"If you're struggling and you can't get those due to wean pigs negative, but you got negative processing fluids, the early weaning down to that 10-day age range for anywhere from three to six weeks has helped us build that extra time for clean and disinfection and get some of that population that's shedding off the site," Yeske says.

How do you decide that the gestation herd is ready for a project like this? Diagnostics are key, Yeske says. Aborted sows must be tested the day of abortion and moved to an isolated area as soon as possible. Diagnostics also must be taken on piglets at birth, oral fluids from sows, and tongue tips from stillborns and day-old piglets.

"I think this is one place where the tongue tips may make sense in doing that in stillborns because there's no way that pig got contaminated in the environment, but it's an opportunity for us to look at that and see what’s going on in gestation," Yeske says.

As for production records, Yeske references 10 different farms Swine Vet Center worked with, all with 1-4-4 L1C and a very similar genetic pattern. However, looking at farrowing rates, not all farms were affected the same. The same holds true with pre-weaning mortality.

"They all have issues, but some are much worse than others and yes, they do get to 100% and we see some of the farms that gave us trouble down there into that 25-to-30-week range giving us a hump in the production record, so I think it only helps to give you another look at the herd's status besides the diagnostic data," Yeske says. "When you look at the pigs weaned per mated female, again that's part of why you see people doing some of the things they're doing (depopulation and repopulation), is just because of the long-term impact on the pigs for mated female going out the door."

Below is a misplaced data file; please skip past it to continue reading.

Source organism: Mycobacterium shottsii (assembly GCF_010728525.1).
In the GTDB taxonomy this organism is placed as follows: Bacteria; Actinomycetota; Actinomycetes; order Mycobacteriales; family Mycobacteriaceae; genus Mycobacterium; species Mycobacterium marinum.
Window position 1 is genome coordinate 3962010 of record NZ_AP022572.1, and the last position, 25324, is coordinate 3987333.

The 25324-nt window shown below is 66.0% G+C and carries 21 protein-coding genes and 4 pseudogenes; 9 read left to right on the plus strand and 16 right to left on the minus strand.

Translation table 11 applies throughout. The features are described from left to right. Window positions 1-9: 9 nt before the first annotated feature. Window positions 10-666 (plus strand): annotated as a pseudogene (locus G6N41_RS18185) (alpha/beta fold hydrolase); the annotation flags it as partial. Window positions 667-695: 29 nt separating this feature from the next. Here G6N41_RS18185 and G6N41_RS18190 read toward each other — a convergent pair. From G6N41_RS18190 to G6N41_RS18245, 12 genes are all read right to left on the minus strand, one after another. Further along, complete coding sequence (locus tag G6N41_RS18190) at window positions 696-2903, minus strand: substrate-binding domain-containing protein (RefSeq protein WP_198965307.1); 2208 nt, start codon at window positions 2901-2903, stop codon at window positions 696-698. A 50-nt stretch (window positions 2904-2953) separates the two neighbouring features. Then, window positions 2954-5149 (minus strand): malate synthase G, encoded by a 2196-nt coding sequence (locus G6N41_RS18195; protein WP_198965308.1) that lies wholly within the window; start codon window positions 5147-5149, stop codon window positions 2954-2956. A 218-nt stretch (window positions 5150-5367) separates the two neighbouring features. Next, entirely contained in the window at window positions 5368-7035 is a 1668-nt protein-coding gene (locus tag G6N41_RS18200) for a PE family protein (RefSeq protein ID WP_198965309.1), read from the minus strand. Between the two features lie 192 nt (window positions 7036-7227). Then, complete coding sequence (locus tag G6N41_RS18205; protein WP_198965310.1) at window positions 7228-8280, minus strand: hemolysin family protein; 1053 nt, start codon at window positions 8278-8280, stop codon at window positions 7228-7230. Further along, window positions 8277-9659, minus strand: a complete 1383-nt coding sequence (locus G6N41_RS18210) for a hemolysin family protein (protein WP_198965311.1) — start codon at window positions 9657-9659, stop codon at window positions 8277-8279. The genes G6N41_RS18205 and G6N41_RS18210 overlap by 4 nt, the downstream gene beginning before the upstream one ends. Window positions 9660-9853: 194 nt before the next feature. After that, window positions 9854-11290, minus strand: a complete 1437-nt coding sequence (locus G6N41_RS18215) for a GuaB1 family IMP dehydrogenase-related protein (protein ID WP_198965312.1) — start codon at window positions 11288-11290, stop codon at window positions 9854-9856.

As for a cost comparison on PRRS 1-4-4 LIC elimination control procedures, Yeske says it takes about six months to pay off depopulation/repopulation if you can do an off-site breeding project, nine months if you dump and start over.

With this strain's ability to live longer in the environment, Yeske says it is critical producers are practicing bio-exclusion and biocontainment at every site.

"I think the L1C will continue to be a prevalent virus at least for a while," Yeske says. "We can get the closures done in 32 weeks. More people are going to the depopulation/repopulation, but again I think we want to get these field strains out of these herds because we know the cost of the wean-to-finish performance is just too high to live with and we can get it done, we just have to pay attention to the details."